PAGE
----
In 2000, Florida Gulf Coast University (FGCU) was considering canceling one of its required courses in the General Education Program. As one of the newest institutions in the Florida state university system, FGCU offered “Understanding Visual and Performing Arts” as a required course for entering freshman. Enrollment at the new university quickly exploded, and by 2000, the school had more than 800 students in 30 sections of the course taught by adjunct professors. The number of staff required not only led to inconsistency in the coursework and grading, but was also a large drain on university resources. Jim Wohlpart, Ph.D., associate dean of Arts & Sciences, was charged with revamping the course.
Implementing Intelligent Essay Assessor
Wohlpart worked with university faculty to completely overhaul the class. The first step was to put it entirely online, facilitated by one full-time professor and one full-time administrator, plus part-time “preceptors,” or graduate students who assist by moderating Web discussions and meeting with students. As a next step, Wohlpart evaluated software for grading online tests, including essays in which students analyzed works of art. However, Wohlpart says, getting rid of the essay portion of the exam was not an option. “A large part of the course requires that students employ critical thinking, and we needed to keep the short essay section in the exams.”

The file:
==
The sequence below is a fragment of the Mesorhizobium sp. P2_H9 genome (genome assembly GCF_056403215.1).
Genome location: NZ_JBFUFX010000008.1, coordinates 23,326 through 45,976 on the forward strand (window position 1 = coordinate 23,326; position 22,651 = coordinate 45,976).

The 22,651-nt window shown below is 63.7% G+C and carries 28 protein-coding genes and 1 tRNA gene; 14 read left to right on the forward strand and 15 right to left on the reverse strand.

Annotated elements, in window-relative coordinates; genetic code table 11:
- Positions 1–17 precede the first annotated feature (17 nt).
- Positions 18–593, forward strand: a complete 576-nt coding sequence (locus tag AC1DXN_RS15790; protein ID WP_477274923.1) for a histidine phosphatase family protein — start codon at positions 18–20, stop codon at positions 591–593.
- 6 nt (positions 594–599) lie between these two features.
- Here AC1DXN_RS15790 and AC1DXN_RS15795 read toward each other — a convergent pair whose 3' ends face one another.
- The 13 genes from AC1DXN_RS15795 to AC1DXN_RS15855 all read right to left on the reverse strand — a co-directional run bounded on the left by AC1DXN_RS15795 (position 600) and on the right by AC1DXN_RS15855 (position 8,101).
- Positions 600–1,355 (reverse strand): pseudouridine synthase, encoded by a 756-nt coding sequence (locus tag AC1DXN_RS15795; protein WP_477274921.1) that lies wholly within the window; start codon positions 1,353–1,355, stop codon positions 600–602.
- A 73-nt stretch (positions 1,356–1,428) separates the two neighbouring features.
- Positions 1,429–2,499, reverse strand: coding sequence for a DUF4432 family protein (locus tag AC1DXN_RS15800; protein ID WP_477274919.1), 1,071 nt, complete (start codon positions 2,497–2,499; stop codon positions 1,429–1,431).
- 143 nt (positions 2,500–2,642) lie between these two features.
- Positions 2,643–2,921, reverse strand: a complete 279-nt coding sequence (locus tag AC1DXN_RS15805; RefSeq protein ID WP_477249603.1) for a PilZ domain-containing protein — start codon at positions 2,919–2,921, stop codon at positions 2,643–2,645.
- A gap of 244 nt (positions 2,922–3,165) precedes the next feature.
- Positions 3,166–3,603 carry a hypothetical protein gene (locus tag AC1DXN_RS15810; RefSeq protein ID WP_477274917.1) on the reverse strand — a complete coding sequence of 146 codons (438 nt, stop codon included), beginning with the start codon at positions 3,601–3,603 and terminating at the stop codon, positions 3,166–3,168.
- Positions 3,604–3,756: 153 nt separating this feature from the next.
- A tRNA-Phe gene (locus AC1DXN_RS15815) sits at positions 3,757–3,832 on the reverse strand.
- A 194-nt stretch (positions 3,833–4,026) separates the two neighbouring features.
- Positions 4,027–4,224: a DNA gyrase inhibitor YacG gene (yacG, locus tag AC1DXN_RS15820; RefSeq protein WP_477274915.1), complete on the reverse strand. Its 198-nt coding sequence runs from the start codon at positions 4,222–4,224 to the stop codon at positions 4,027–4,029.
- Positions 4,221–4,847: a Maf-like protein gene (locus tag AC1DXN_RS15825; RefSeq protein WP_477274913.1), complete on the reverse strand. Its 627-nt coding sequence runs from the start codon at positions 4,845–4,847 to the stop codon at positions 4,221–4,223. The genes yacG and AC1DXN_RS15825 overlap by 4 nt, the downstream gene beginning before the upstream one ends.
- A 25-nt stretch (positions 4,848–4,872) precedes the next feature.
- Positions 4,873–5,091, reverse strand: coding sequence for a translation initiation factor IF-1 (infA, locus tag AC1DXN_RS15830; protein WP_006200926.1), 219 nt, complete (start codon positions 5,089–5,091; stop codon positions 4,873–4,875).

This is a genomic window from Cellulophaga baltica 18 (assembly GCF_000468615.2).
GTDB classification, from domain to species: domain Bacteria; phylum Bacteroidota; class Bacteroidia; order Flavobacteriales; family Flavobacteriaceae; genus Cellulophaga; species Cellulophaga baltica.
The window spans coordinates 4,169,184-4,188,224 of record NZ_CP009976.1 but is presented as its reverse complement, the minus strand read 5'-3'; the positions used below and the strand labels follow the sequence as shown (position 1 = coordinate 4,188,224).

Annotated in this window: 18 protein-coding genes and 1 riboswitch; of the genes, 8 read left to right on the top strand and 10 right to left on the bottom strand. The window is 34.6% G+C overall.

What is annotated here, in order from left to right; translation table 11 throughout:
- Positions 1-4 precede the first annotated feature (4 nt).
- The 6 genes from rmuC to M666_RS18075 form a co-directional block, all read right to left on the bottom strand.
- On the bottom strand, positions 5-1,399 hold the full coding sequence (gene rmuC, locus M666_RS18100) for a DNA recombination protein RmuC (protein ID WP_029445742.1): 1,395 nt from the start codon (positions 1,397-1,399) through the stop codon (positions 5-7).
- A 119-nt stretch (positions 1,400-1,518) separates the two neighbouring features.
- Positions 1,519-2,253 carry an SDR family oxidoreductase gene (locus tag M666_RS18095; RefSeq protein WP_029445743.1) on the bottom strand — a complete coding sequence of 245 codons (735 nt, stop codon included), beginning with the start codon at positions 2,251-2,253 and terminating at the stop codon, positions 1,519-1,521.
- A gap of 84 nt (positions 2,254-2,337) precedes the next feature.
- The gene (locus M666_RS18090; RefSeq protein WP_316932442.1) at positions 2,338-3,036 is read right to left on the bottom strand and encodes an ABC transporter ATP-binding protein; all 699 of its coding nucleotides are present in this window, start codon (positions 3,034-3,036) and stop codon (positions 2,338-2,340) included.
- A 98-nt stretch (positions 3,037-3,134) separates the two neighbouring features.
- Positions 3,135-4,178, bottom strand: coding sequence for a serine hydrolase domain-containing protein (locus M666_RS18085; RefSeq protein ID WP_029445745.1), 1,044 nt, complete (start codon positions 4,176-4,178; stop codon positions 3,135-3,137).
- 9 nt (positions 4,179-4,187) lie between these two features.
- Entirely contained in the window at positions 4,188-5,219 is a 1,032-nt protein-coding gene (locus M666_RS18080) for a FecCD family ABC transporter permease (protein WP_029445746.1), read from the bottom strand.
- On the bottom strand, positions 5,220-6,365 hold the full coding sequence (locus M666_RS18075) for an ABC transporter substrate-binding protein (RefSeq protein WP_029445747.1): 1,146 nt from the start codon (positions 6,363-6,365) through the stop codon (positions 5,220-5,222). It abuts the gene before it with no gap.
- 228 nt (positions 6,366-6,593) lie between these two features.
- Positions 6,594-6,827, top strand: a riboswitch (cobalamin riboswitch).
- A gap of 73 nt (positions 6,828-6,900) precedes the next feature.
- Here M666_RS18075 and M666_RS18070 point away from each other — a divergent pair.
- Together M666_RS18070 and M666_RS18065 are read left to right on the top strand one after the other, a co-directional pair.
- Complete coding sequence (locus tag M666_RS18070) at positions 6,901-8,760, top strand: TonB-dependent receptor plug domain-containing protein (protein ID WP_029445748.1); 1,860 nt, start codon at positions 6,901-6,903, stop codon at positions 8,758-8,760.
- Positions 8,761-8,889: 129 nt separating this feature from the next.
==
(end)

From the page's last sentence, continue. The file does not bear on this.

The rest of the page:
“I think it’s absolutely essential that we only use technology in appropriate places in our teaching. It’s not going to fix everything or take over, but when it works, students come
For FGCU, Intelligent Essay Assessor (IEA) from up with wonderful Pearson Knowledge Technologies fit the requirements perfectly. For the essay, students analyze a work of thoughts and ideas.” art – such as a painting, a sculpture or a piece of architecture – or a